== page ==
As delivery of preexposure prophylaxis (PrEP) becomes an HIV prevention priority in the United States, standard, pragmatic measures of PrEP use are needed to compare and evaluate prevention implementation programs. By using readily available electronic health record data, we describe and compare measures of persistence and retention.
Using electronic health record prescription data for patients at a large urban Federally Qualified Health Center from 2015 to 2019, we calculated measures of persistence and retention and compared them to pharmacy claims data, PrEP biomarkers, and HIV outcomes.
Total PrEP time was 19.8 months on average. During this period, average adherence by medication prescription ratio (MRxR) was 89%; 77% of patients had an MRxR at least 85% and 90% have an MRxR at least 57%. Over the first 6 months, average proportion of days covered (PDC) at least 85% was 53% and PDC at least 57% was 57%. Prescription fill rates, based on claims data from a pharmacy partner, ranged from 45 to 60%. Using tenofovir-diphosphate as the gold standard, PDC had high sensitivity (97%) but low specificity (≤13%). As a measure of retention, over the first 6 months, 59% of patients had quarterly HIV tests.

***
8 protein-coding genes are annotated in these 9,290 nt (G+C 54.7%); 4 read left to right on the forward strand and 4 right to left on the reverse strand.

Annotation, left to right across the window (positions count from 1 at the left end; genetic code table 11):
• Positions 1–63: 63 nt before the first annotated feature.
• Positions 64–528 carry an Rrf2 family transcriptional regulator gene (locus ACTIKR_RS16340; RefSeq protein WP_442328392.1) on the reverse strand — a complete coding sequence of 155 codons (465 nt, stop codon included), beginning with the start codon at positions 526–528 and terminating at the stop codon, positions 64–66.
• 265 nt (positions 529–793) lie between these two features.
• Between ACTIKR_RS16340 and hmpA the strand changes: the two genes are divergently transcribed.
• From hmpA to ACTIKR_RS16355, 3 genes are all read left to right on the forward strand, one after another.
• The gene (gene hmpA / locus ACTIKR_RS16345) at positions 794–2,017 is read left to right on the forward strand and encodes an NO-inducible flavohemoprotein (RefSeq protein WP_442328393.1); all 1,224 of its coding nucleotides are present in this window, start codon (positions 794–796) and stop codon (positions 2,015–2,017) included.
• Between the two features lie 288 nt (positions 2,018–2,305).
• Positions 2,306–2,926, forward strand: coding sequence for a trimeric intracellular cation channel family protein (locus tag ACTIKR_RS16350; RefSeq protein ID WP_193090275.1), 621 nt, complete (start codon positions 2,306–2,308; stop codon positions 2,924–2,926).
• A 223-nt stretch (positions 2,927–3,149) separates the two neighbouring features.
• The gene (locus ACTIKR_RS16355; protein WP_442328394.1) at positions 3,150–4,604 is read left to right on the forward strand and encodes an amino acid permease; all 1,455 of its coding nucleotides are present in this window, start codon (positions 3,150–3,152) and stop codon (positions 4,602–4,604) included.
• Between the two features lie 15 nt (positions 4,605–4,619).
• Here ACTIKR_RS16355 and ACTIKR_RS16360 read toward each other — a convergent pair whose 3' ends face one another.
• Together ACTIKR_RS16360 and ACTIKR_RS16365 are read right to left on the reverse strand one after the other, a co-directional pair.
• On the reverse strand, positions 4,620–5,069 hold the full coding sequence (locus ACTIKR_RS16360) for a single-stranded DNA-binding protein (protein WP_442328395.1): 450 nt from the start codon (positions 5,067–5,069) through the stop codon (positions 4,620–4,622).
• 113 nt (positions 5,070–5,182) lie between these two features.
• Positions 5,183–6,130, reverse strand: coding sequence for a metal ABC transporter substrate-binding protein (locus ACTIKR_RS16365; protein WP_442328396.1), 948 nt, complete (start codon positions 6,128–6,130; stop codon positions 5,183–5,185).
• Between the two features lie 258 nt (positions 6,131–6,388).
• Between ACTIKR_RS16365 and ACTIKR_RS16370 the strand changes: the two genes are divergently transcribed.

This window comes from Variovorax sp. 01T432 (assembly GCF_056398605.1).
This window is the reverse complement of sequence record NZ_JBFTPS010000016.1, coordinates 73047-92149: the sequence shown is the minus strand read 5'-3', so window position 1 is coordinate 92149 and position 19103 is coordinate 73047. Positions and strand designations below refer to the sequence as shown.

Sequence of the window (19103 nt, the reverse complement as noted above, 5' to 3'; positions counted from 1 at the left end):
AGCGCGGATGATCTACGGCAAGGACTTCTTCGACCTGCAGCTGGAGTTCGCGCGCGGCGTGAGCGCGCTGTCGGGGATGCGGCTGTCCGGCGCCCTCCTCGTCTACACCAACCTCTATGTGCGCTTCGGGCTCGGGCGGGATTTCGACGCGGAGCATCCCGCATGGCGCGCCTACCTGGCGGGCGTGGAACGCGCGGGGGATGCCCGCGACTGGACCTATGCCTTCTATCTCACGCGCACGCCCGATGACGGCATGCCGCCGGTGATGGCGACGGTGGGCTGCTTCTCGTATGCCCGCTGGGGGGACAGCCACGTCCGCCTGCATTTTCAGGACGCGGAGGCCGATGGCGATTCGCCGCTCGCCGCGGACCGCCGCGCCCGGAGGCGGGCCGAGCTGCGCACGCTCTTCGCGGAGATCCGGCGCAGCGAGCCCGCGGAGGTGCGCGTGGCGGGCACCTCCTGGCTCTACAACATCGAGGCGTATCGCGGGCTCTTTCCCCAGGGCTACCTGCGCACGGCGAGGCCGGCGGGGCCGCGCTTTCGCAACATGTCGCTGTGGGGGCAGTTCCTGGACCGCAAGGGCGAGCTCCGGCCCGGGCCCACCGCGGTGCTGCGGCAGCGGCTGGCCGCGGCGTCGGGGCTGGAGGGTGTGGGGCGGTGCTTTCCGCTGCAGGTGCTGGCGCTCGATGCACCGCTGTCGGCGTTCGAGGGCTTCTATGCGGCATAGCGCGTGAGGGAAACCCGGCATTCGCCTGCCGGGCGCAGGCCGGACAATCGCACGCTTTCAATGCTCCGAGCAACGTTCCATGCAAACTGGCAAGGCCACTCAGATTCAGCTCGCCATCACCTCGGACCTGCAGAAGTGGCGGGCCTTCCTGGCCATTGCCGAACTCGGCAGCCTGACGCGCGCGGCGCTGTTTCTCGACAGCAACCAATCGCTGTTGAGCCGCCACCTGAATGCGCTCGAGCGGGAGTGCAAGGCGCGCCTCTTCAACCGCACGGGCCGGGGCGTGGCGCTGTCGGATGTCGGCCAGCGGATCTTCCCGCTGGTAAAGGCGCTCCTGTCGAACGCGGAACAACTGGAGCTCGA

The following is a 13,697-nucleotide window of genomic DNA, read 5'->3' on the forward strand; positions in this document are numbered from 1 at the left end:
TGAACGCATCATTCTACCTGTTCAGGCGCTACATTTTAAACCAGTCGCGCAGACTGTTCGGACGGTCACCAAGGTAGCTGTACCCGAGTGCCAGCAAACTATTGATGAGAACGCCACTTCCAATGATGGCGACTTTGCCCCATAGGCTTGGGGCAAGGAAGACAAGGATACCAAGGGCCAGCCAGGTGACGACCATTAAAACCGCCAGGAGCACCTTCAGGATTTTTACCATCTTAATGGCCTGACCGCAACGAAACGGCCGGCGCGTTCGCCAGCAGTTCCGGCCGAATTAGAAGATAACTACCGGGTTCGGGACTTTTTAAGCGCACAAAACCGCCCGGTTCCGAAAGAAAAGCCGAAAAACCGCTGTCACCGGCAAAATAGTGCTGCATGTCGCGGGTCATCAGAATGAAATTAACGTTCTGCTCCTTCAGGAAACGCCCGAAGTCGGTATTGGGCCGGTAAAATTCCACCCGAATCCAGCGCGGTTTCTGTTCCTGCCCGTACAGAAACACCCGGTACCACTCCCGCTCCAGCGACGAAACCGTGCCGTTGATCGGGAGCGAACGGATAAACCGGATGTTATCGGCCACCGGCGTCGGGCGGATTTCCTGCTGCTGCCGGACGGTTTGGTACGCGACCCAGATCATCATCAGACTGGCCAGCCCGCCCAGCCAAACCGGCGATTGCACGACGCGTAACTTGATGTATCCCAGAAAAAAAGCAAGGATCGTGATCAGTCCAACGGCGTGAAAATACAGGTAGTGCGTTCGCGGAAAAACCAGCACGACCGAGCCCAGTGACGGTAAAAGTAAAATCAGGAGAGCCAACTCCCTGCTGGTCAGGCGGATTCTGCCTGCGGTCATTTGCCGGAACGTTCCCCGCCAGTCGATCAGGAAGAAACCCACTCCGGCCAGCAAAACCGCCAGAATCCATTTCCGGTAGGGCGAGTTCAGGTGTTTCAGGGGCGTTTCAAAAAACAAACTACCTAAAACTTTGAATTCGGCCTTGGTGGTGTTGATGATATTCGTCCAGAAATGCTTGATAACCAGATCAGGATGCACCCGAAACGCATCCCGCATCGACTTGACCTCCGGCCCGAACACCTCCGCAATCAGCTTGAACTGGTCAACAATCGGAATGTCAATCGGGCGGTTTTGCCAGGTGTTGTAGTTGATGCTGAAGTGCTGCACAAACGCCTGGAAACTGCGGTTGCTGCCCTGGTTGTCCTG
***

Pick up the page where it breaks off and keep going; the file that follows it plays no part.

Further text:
Total PrEP time is useful measure of overall persistence, while PDC can assess persistence and adherence at a specific time point. Adherence by PDC is more conservative compared with MRxR; both will overestimate true adherence. Retention in care can be measured by quarterly HIV tests. Using consistent terminology and reporting timepoints and adherence thresholds will help reporting and comparing PrEP delivery programs.